So, we wanted to go see Shitstorm play at a house party, mostly because we wanted to go to a house party. You should write a blog post about how house parties rule and there should be more of them. Oh yeah, you should also mention that Sleeper made those projections for Space Voodoo Crystal.
Anyway, instead we ended up going to the Rat Opera at like 10:30. When we first walked up a guy at the door handed us a program reading, “Hearing Damage aka The Rat Opera,” with a picture of Rat coming out of a bleeding ear. Inside, we saw a set by that dude Alex Diaz and Eric Lopez (isn’t that Tee Pee?) and some drummer who I really liked a lot but didn’t catch his name [the video below reveals it to be Ed Wilcox...this trio has been killing it lately - Ed.]. He played the drums with his elbows. They seemed like they might be just jamming, but it was cool. Tee Pee played the saxophone and Alex Diaz played some sort of noise making knob object.
The Opera was a loose collection of anecdotes and pantomime punctuated by short songs expanding on the stories. There are two things about the Rat Opera that immediately stood out to me. First, the band sounded like a Guided By Voices cover band singing about Rat. Second, it was short. The whole thing probably only lasted about an hour and a half. We were out of Churchill’s before 1AM. Usually when I see Rat at Churchill’s it sounds like a-tonal screeching, it’s at like 3:30 in the morning and lasts forever.
I counted five people dressed like Rat Bastard in sunglasses, black beanies and Guided by Voices t-shirts (six if you count Rat). I also counted three people wearing cowboy hats. That reminds me—we were about half the age of most of the audience. As a matter of fact, I don’t think I saw anyone I knew there the entire time. It kind of added to the cool uncoolness of it. I imagined that all the people were Rat’s contemporaries and “real” friends. I think I was probably right.
Preceding each Guided by Rat Voices song, someone came up on stage and said a few words about Rat. Each person would either recite a personal experience or read from a letter that would dictate the content of the next song. Sometimes there were projections of Rat’s face and people acting out the story in the background. They talked about Ratcapella, Rat sleeping during recording, Rat falling off of airplanes, etc.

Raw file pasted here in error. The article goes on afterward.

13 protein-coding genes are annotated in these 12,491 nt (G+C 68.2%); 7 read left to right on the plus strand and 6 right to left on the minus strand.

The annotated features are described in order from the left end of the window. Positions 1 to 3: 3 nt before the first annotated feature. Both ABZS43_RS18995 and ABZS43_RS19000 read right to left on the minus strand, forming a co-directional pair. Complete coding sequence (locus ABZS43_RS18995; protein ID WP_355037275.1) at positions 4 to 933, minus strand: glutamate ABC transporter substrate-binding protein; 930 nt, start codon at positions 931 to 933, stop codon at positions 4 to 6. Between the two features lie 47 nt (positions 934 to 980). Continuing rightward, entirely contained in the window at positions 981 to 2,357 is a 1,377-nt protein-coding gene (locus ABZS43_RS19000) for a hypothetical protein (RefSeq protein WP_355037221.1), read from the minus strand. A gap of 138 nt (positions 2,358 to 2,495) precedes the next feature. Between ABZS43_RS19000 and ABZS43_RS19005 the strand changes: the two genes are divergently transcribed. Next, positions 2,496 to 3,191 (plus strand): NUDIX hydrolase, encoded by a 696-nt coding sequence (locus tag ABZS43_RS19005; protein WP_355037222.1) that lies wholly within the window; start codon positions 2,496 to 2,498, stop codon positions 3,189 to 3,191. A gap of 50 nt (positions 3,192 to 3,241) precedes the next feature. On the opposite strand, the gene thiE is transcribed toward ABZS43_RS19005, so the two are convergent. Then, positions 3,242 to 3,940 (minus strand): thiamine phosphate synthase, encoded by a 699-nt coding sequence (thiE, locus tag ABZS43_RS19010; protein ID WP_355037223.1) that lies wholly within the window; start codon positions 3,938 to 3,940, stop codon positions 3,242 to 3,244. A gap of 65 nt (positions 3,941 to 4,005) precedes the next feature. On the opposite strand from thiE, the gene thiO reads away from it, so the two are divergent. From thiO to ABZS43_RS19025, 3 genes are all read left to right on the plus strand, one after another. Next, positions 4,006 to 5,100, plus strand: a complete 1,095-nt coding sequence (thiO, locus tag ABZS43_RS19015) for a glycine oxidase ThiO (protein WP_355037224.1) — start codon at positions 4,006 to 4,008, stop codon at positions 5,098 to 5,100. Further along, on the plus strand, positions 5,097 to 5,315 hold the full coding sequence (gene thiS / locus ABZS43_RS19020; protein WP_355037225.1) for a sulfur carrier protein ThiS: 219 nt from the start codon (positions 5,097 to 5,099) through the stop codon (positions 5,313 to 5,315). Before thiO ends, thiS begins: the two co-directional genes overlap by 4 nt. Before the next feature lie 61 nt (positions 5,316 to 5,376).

The whole production wasn’t exactly what I would called “narrative.” Some pieces were better than others. My favorite part was when they talked about the Squelchers. After the anecdote, the Squelcher girls and a Rat impersonator imitated a Laundry Room Squelcher’s set. The accompanying band included a little squelching noise part and afterwards someone in the audience yelled “MORE NOISE!” The other super sweet part was when Scott Putesky (aka Daisy Berkowitz of Marilyn Manson and the Spooky Kids) talked about recording with Rat Bastard in the nineties. He looked way different than the mental image I have of him, but he was in freaking Marilyn Manson and JackOffJill!
A life-size cut out of Rat was placed near the stage for the entire performance, but it really didn’t need to be there. Rat himself was probably the most enthusiastic person at the show. He stood in the front filming/taking pictures the entire time. Calling him “enthusiastic” might be a stretch; it wasn’t like he threw his underwear on stage, but I think he was certainly honored and amused by the whole ordeal.
Overall, you probably would most enjoy the Rat Opera if a) you love Rat Bastard (or you are him), b) you love Guided by Voices, or c) you want to relive your youth at the Kitchen Club.